Although I haven’t quite crested the New York Times bestseller’s list, I’ve been quite pleased to have been contacted by a few outlets to talk about my new book:
- What’s in the Dumpster (Tiny Spark)
- How to Fix All That Food Waste (Good Magazine)
- Freeganism: Food Waste’s First Wave (The New Food Economy)
- Freegans and What Is Waste (Wisconsin Public Radio)
- Whole Foods is Embracing the Freegan Ethic (Timeline)
I’ve also written some small things, including some outtakes from the detonated “theory chapter” and on the contemporary relevance of freeganism:
- On freegans, pre-peeled oranges, and ethical consumer ‘Whack-A-Mole’ (University of Minnesota Press Blog)
- A brief history of anti-capitalism, pulled from a dumpster (Discard Studies Blog)
A combination of feeling completely incapable of following through on effective self-promotion while being hopelessly narcissistic means that I’m closely following just about every word written about the book while doing little to shape how it is portrayed. So far I’ve discovered that:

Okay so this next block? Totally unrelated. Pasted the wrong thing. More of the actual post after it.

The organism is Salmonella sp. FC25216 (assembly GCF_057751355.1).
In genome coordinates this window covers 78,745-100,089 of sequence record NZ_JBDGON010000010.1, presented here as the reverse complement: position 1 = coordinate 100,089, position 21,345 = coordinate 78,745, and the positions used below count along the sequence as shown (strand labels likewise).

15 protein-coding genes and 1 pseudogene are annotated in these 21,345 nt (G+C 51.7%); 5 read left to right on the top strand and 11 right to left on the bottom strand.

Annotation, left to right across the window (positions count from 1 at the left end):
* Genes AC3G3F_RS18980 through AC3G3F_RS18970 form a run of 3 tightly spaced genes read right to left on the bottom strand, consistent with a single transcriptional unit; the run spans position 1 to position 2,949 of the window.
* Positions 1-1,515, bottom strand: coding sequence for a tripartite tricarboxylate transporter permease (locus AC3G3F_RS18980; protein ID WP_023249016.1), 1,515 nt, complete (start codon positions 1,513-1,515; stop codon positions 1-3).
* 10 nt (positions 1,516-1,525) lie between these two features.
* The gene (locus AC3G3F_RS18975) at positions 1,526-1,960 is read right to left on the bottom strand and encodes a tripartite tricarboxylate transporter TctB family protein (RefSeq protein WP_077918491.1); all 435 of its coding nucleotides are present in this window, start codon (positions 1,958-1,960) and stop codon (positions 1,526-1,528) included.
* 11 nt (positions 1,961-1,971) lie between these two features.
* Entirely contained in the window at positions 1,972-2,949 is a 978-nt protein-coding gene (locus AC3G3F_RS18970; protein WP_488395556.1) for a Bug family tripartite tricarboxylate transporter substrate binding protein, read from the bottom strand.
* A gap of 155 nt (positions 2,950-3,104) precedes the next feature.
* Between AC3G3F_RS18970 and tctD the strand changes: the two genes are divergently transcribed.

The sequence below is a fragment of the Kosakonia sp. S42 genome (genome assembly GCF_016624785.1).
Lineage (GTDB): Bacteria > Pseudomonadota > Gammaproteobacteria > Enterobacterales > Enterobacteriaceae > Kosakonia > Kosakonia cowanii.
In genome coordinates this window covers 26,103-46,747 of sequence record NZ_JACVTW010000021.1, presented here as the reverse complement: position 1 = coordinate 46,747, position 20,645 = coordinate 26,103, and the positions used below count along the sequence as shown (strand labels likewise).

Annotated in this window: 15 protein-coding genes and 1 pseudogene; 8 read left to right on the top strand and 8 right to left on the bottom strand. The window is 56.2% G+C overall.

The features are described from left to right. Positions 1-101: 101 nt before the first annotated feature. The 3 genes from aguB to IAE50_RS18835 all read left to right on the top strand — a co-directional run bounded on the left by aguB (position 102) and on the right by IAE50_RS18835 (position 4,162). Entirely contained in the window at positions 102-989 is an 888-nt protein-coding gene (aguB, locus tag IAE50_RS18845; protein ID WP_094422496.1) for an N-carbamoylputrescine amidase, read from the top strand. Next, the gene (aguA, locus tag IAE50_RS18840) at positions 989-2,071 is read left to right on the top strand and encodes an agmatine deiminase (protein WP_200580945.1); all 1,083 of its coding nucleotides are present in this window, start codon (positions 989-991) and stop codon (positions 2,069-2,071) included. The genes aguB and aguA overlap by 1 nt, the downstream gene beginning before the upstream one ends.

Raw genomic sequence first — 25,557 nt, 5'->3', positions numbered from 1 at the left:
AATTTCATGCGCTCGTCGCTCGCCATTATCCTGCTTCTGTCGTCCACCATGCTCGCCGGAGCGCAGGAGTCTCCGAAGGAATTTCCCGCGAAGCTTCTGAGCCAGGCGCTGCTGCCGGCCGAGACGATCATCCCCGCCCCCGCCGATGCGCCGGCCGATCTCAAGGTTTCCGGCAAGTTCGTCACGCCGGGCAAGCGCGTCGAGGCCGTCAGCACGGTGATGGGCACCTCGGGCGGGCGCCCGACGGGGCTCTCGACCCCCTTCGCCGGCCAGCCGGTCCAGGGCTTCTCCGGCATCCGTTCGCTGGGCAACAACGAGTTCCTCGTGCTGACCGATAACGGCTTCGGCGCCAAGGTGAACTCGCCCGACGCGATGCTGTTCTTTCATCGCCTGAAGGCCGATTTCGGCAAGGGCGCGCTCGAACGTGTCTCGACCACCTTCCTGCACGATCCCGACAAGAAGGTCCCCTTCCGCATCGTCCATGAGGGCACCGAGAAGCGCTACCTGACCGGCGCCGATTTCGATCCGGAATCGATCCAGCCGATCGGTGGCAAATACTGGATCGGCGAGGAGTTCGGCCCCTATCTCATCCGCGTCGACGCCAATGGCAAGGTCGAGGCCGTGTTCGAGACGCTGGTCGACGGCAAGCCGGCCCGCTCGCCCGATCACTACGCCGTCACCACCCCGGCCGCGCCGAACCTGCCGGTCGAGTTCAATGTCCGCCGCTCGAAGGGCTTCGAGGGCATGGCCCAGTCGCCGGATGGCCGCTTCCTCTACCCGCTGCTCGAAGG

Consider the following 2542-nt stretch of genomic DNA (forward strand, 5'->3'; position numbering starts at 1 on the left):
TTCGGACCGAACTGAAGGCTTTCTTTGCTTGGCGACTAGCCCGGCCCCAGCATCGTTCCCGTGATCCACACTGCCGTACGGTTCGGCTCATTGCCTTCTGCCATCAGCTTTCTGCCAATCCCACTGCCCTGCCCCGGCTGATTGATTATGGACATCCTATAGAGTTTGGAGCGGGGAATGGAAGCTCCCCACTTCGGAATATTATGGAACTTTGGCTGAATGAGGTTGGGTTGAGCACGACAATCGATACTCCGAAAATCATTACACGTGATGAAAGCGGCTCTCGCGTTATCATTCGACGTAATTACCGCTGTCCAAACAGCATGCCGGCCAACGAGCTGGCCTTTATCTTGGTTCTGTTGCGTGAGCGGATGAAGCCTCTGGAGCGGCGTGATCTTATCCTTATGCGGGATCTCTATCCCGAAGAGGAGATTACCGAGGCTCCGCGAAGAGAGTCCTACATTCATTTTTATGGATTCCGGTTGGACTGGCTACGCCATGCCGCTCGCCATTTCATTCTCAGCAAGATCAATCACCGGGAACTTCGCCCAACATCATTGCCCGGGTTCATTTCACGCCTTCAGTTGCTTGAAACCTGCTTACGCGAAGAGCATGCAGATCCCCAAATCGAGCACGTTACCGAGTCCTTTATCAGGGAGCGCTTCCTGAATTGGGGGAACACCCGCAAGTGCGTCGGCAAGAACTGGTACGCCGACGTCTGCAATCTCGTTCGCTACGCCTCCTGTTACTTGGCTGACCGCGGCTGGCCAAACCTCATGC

- It is much more interesting that I am a “food justice activist” (according to the publisher) than that I am a “graduate student”, even though the latter clearly played a more important role in the fact that my experiences with freegans are published in a book overladen with footnotes.
- Despite my best efforts, the conflation of “freeganism” with “dumpster diving” is extremely strong, and it’s almost impossible to get people to talk about capitalism or even its central effects (the overproduction of food) in discussions of food waste that are ultimately going to center on the fact THAT THERE IS PERFECTLY GOOD FOOD TO EAT IN THE GARBAGE.
- The eight years which the book took from first tentative trip into New York City to published final product – which is not a particularly long time in academia (the length of a PhD project, or the probation period for tenure) – is an extremely long time for anyone else, and as a result, the book has been received almost as a history of the crazy uncle of the food waste movement rather than as a commentary on the movement’s contemporary state.
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